Mr Mpofu further submitted that the issue of the plaintiff’s shareholding was again determined by a CHIWESHE J, as he then was, a competent court on 27 September 2001 in HC 12 625/2000. Mr Deme disputed the averment that the issue of shareholding was resolved in the High Court and submitted that an appeal was still pending in that matter. The record of proceedings shows that the full reasons for the judgment only became available on 7 May 2007 because the Registrar did not place the request for reasons timeously before CHIWESHE J. In that matter, the plaintiff sought access to certain documents in the possession of the sixth defendant on the basis that he was a shareholder. It was held that he had failed to establish his shareholding on the papers. He, however, noted an appeal to the Supreme Court on 11 October 2001 in SC 288/01, which appeal is still pending. The record shows that a certificate certifying that the record was complete and ready for set down was signed by the appellant on 3 July 2008 and has not yet been signed by the other parties.
I agree with Mr Deme that the issue of the plaintiff’s shareholding is not res judicata. Rather it is lis pendens.
The defendants also relied on prescription to non-suit the plaintiff. It was common cause that the plaintiff was dismissed as a director on 24 September 1996. He became aware of his dismissal by 7 May 1997 when he filed HC 4151/97. The Prescription Act [Cap 8:11] bears a wide definition of debt that includes the vindication of an obligation or right arising from statute, contract, delict or otherwise. In Evins vShield Insurance Co Ltd 1979 (3) SA 1136 (W) at 1141F KING J stated that:
“The word “debt” in the Prescription Act must be given a wide and general meaning denoting not only debt sounding in money which is due, but also, for example, a debt for the vindication of property.”
Section 10(1) of the South African Prescription Act 68 of 1969 was worded in similar terms as s 14(1) of our Prescription Act. In Standard General Insurance Co Ltd vVeroun Estates (Pty)Ltd 1990 (2) SA 693(A) at 699B-C GOLDSTONE AJA stated that:
“The Prescription Act, if one has regard to s 10 (1), thereof, appears to have introduced throughout the concept of ‘strong’ prescription. It is expressly stated that after the lapse of the period which in terms of the relevant law applies in regard to the prescription of a debt, such debt ‘shall be extinguished’. As was pointed out by CORBETT JA (as he then was) in Evins vShield Insurance Co Ltd 1980 (2) SA 814 (A) at 842F, the lapse of the period of prescription ‘extinguished’ the debt and therefore also the right of action vested in the creditor.”
See also Lipschitz vDechamps Textiles GmbH & Anor 1978 (4) SA 427(C) at 430E-F.
In Zimbabwe, CHIDYAUSIKU J, as he then was, in Coutts & Co vFord & Anor 1997 (1) ZLR 440(H) at 443B stated of s 14 of our Act that:
“Thus the clear intention of the legislature as expressed in the above provision is to make prescription a matter of substantive law as opposed to procedural law. The above provision clearly extinguishes the debt as opposed to merely barring the remedy. The wording of the exception to the provisions, namely subs (3), puts the above interpretation beyond doubt.”
The right of the plaintiff to claim directorship was extinguished three years after he became aware of his dismissal from the directorship of the sixth defendant. The actual date was not pleaded but as the pleadings in HC 4151/97 show, by 6 May 2000, his claim was extinguished by prescription. Once extinguished it could not be revived by the filing of an erroneous CR 14 form with the ninth defendant by officials of the sixth defendant on 30 June 2007.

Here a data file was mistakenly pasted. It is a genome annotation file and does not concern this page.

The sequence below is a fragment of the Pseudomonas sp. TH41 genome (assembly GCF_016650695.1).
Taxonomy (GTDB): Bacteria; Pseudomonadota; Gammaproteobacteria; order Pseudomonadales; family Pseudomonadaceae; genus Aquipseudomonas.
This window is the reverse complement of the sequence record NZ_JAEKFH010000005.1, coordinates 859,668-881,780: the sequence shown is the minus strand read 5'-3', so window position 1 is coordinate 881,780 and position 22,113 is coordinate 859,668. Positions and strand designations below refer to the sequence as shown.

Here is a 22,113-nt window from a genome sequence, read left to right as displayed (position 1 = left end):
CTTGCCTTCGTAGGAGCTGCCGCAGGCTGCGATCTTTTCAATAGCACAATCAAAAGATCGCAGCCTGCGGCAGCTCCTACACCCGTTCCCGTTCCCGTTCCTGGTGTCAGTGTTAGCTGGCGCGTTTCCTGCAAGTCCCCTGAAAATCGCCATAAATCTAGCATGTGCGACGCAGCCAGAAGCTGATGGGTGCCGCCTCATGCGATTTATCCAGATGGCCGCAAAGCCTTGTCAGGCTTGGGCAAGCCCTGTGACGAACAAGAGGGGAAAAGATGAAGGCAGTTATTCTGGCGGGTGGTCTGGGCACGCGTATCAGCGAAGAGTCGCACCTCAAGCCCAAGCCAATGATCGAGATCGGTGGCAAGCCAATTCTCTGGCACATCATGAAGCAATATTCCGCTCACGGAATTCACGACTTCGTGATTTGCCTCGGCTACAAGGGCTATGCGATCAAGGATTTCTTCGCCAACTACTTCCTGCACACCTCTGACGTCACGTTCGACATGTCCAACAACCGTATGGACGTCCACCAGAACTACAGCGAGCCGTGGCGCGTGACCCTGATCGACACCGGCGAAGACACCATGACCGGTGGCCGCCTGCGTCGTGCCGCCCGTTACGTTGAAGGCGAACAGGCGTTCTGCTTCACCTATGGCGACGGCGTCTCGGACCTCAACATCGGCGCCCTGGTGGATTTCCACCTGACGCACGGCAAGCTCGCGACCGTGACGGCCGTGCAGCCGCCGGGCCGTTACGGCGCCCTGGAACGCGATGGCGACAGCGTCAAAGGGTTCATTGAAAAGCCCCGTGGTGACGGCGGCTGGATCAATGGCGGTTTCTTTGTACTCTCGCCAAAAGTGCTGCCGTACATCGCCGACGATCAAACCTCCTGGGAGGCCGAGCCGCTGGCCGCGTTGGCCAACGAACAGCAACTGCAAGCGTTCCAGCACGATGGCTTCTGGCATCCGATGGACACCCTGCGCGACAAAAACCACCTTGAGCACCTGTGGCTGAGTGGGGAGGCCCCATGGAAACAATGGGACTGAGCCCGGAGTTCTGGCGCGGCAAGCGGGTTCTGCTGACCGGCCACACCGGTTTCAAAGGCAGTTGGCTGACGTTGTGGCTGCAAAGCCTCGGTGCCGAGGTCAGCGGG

The only claim of the plaintiff that is still alive is that based on his shareholding. It has not been extinguished by prescription. Section 7 of the Prescription Act shows that it is saved by the interruption of the pending appeal. I, however, cannot determine that claim for two reasons. Firstly, an appeal is pending in HC 12 625/2000. Secondly, the plaintiff did not claim his ownership of shares in the sixth defendant in the present matter. The purported amendment filed of record was not moved and runs foul of the sentiments expressed in ZFC Ltd vTaylor 1999 (1) ZLR 308 (H) at 310C-D where GILLESPIE J stated:
“There is a practice prevalent, born of indolence and ignorance of the rules, whereby parties purport to effect an amendment of process and pleadings by the unilateral issue of a so-called "notice of amendment". One frequently finds in applications for default judgments that such notices have been issued after the default or bar, as the case may be, and are not even served upon the defendant. This is entirely unprocedural. There are only two possible methods of procuring an amendment to process or pleadings after the issue of summons. One is by consent of the parties and the other is by order of court.”
I, accordingly, uphold the special pleas of res judicata and prescription raised by the first to sixth defendants.
I have been asked to issue a decree of perpetual silence against the plaintiff. It does not appear to me proper to emasculate him from approaching our courts seeing that there is still the pending issue of his shareholding in the sixth defendant that might very well require judicial determination.
The defendants sought punitive costs against the plaintiff for abusing the court process by flogging a dead horse and putting the defendants to unnecessary expense. It seems to me that the plaintiff was not motivated by any desire to achieve justice on the question of directorship. Rather he was driven by malice and malevolence. Section 18 of the Legal Aid Act [Cap 7:16], reads:
“Notwithstanding any other law, a court shall not award costs against an aided person.”
Were it not for the provisions of s 18 of the Legal Aid Act, supra, I would have expressed my displeasure of the plaintiff’s conduct by mulcting him with cost on the scale of legal practitioner and client.
Accordingly, it is ordered that:
- The special pleas raised by the first to sixth defendants be and are hereby upheld.
- The plaintiff’s claims be and are hereby dismissed.
- There shall be no order as to costs for both the application and the present action.
The Legal Aid Directorate,plaintiff’s legal practitioners
Mushonga & Associates,the first to the sixth defendants’ legal practitioners